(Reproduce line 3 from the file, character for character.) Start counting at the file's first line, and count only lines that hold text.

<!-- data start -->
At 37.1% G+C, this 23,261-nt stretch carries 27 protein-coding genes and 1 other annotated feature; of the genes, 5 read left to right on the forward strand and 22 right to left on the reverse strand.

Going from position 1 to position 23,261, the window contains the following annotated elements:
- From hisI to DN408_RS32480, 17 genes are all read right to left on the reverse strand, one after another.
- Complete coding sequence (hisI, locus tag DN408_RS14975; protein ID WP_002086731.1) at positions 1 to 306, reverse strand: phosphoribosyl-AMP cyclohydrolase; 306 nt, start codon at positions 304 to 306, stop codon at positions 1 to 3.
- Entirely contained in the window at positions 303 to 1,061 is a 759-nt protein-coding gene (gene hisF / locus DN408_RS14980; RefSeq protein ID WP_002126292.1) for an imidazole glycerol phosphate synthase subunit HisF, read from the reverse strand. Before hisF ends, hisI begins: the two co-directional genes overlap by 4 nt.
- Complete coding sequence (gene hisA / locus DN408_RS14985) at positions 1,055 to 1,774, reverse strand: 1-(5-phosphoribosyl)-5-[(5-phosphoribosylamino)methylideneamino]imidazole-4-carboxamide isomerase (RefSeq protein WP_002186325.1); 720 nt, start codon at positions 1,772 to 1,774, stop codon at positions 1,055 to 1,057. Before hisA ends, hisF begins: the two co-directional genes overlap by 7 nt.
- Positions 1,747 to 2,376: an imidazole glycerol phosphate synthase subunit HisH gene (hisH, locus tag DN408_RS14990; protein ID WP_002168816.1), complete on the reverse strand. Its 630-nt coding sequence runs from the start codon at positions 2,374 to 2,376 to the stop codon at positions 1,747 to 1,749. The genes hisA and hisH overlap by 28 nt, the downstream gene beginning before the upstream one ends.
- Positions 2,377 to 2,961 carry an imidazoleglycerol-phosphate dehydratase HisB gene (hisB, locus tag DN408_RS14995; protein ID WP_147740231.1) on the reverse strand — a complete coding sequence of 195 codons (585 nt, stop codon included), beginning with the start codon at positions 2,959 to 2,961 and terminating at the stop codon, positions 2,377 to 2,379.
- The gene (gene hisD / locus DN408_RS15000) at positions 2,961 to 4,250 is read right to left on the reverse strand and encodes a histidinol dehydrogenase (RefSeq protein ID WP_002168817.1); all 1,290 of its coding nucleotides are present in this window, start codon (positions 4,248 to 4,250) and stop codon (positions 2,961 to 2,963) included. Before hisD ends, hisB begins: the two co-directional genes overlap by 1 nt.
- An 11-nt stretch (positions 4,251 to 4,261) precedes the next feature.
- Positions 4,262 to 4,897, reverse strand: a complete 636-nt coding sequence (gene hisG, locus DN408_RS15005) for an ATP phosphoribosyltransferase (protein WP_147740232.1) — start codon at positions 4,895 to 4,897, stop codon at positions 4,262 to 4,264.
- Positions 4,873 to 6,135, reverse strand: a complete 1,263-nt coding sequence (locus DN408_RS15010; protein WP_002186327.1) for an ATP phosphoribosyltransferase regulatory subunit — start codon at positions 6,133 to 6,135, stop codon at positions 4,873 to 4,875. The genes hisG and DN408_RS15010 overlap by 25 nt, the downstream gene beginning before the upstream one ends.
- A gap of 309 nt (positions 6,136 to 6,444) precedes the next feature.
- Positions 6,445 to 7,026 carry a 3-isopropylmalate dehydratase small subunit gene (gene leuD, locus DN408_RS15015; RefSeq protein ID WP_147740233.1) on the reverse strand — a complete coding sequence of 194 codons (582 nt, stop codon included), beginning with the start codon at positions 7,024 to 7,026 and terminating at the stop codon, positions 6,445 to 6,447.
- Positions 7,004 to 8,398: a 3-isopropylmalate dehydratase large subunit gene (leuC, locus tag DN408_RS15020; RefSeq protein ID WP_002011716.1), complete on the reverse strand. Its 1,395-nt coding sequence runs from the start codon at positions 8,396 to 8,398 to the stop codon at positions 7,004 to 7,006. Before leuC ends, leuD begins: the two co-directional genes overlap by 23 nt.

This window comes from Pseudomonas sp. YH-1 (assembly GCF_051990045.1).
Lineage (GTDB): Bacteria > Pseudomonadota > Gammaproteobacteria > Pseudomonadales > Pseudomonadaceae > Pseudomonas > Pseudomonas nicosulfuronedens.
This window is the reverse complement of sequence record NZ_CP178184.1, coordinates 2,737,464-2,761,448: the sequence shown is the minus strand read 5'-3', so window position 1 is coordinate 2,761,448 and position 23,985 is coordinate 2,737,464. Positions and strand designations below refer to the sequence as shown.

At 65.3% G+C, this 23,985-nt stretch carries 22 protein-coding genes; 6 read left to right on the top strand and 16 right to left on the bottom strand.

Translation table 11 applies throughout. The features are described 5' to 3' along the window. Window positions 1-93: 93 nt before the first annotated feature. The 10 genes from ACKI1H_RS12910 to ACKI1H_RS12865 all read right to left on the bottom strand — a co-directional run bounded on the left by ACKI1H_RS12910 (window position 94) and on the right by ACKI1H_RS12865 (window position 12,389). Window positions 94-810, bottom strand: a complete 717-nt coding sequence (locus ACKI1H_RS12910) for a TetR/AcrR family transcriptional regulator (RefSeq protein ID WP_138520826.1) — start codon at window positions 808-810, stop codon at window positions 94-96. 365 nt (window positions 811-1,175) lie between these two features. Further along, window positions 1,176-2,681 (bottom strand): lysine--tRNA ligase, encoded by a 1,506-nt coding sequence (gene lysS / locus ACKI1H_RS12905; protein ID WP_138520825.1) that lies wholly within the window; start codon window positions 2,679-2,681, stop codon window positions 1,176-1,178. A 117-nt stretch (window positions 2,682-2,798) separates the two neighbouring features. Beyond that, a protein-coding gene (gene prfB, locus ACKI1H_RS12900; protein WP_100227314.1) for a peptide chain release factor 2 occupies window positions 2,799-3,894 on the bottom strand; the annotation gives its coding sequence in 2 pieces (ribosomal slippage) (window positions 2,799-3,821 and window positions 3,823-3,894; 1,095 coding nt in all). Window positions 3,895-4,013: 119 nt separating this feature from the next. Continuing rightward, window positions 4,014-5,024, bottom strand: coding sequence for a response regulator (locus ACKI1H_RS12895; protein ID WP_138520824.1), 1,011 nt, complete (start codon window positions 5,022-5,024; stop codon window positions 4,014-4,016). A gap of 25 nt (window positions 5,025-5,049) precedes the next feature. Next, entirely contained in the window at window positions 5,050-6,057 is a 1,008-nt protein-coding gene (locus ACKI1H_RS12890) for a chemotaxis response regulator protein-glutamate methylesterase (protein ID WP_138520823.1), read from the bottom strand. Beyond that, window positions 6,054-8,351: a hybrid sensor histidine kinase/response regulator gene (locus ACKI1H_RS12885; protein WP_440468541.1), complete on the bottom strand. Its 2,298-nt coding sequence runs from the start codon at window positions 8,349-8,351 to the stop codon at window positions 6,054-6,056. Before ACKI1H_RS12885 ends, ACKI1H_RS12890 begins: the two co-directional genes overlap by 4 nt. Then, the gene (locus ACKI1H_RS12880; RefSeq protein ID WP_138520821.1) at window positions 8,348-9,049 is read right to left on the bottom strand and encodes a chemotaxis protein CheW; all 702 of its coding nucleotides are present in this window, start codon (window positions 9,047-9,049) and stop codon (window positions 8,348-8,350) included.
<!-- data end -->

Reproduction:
- From hisI to DN408_RS32480, 17 genes are all read right to left on the reverse strand, one after another.